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Chapter 7 (continued)
My words seemed to cheer them both, and they were for starting off at once in pursuit. There was no reason why we should delay, and we set forth down the river. As we tramped along, we discussed a question that was uppermost in the mind of each--what we should do with Snider when we had captured him, for with the action of pursuit had come the optimistic conviction that we should succeed. As a matter of fact, we had to succeed. The very thought of remaining in this utter wilderness for the rest of our lives was impossible.
We arrived at nothing very definite in the matter of Snider's punishment, since Taylor was for shooting him, Delcarte insisting that he should be hanged, while I, although fully conscious of the gravity of his offense, could not bring myself to give the death penalty.
I fell to wondering what charm Victory had found in such a man as Snider, and why I insisted upon finding excuses for her and trying to defend her indefensible act. She was nothing to me. Aside from the natural gratitude I felt for her since she had saved my life, I owed her nothing. She was a half-naked little savage--I, a gentleman, and an officer in the world's greatest navy. There could be no close bonds of interest between us.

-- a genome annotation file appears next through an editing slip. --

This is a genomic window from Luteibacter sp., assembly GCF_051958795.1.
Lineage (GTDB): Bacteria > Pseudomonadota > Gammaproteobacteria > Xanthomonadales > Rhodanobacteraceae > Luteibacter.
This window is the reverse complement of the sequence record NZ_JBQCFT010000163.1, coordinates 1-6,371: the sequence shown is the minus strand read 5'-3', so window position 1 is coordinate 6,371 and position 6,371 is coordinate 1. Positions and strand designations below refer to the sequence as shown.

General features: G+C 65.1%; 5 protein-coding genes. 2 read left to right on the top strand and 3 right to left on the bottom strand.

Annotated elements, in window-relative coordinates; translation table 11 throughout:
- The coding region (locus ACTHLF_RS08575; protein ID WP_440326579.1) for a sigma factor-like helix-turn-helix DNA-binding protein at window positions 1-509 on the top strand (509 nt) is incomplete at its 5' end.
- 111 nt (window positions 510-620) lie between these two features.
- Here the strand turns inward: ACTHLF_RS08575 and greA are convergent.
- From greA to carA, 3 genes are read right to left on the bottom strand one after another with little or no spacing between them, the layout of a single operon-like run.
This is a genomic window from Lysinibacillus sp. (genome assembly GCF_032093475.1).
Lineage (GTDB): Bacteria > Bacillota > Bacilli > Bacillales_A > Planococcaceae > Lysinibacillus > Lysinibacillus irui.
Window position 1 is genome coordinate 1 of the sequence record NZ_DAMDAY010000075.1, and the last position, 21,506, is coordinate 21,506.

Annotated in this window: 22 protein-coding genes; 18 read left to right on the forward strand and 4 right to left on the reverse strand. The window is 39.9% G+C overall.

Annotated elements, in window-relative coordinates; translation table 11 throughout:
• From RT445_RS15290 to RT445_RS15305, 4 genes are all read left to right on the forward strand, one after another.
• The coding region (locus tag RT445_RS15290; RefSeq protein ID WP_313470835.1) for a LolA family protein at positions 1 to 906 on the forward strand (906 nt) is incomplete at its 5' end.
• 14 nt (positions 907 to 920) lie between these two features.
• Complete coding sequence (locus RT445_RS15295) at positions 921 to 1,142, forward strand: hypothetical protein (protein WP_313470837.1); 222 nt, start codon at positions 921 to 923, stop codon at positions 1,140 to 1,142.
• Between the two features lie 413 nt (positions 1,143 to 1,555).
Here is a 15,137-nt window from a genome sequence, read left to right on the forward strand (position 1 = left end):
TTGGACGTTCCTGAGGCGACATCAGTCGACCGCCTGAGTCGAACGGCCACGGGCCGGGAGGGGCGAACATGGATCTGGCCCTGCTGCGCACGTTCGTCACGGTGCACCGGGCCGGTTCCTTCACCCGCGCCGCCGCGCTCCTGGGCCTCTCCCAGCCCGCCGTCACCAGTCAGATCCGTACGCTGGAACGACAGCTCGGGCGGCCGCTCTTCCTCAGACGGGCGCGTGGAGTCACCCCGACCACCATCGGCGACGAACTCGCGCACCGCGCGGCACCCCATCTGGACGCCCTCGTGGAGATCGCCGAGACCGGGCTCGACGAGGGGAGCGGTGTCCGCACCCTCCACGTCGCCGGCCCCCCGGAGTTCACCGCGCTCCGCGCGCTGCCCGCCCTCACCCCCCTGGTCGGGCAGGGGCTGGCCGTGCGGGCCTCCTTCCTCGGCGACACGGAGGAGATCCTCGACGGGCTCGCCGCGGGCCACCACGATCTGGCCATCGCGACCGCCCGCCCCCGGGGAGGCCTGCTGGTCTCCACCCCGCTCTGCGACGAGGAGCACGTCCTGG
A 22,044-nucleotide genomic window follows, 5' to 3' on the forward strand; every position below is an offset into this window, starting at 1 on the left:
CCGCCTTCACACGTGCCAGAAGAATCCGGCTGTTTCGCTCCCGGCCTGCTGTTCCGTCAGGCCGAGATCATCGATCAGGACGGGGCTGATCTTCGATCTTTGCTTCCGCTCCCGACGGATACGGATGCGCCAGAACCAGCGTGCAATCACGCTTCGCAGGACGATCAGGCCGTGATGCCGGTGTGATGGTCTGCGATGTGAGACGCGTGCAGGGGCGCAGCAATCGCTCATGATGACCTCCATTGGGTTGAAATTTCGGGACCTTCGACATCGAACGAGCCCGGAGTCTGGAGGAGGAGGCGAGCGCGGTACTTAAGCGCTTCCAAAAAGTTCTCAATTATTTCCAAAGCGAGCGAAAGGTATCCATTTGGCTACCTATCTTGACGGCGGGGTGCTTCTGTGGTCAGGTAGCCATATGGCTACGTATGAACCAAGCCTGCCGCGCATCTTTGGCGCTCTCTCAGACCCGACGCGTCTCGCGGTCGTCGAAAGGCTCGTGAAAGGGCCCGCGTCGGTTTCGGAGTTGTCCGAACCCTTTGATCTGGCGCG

This line of reflection I discovered to be as distressing as the former, but, though I tried to turn my mind to other things, it persisted in returning to the vision of an oval face, sun-tanned; of smiling lips, revealing white and even teeth; of brave eyes that harbored no shadow of guile; and of a tumbling mass of wavy hair that crowned the loveliest picture on which my eyes had ever rested.
Every time this vision presented itself I felt myself turn cold with rage and hate against Snider. I could forgive the launch, but if he had wronged her he should die--he should die at my own hands; in this I was determined.
For two days we followed the river northward, cutting off where we could, but confined for the most part to the game trails that paralleled the stream. One afternoon, we cut across a narrow neck of land that saved us many miles, where the river wound to the west and back again.
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